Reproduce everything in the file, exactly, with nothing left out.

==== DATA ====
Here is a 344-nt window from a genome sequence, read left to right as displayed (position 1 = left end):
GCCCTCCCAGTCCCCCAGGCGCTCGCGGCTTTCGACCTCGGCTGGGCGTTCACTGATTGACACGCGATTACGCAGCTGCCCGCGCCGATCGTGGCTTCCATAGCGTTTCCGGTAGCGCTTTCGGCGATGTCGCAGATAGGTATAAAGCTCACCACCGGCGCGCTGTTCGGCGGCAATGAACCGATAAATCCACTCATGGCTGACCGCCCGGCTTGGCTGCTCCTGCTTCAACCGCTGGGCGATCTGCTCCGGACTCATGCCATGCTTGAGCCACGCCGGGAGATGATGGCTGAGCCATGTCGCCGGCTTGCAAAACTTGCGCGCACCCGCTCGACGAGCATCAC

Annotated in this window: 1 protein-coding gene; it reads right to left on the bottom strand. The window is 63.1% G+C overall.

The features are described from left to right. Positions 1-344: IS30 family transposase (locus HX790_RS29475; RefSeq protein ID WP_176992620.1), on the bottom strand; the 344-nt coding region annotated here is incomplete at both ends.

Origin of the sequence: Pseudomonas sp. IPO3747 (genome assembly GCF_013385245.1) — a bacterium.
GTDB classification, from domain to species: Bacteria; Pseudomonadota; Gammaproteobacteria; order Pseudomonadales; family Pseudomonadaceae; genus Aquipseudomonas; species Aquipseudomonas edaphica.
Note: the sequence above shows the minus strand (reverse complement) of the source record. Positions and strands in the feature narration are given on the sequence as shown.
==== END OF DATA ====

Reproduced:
Here is a 344-nt window from a genome sequence, read left to right as displayed (position 1 = left end):
GCCCTCCCAGTCCCCCAGGCGCTCGCGGCTTTCGACCTCGGCTGGGCGTTCACTGATTGACACGCGATTACGCAGCTGCCCGCGCCGATCGTGGCTTCCATAGCGTTTCCGGTAGCGCTTTCGGCGATGTCGCAGATAGGTATAAAGCTCACCACCGGCGCGCTGTTCGGCGGCAATGAACCGATAAATCCACTCATGGCTGACCGCCCGGCTTGGCTGCTCCTGCTTCAACCGCTGGGCGATCTGCTCCGGACTCATGCCATGCTTGAGCCACGCCGGGAGATGATGGCTGAGCCATGTCGCCGGCTTGCAAAACTTGCGCGCACCCGCTCGACGAGCATCAC

Annotated in this window: 1 protein-coding gene; it reads right to left on the bottom strand. The window is 63.1% G+C overall.

The features are described from left to right. Positions 1-344: IS30 family transposase (locus HX790_RS29475; RefSeq protein ID WP_176992620.1), on the bottom strand; the 344-nt coding region annotated here is incomplete at both ends.

Origin of the sequence: Pseudomonas sp. IPO3747 (genome assembly GCF_013385245.1) — a bacterium.
GTDB classification, from domain to species: Bacteria; Pseudomonadota; Gammaproteobacteria; order Pseudomonadales; family Pseudomonadaceae; genus Aquipseudomonas; species Aquipseudomonas edaphica.
Note: the sequence above shows the minus strand (reverse complement) of the source record. Positions and strands in the feature narration are given on the sequence as shown.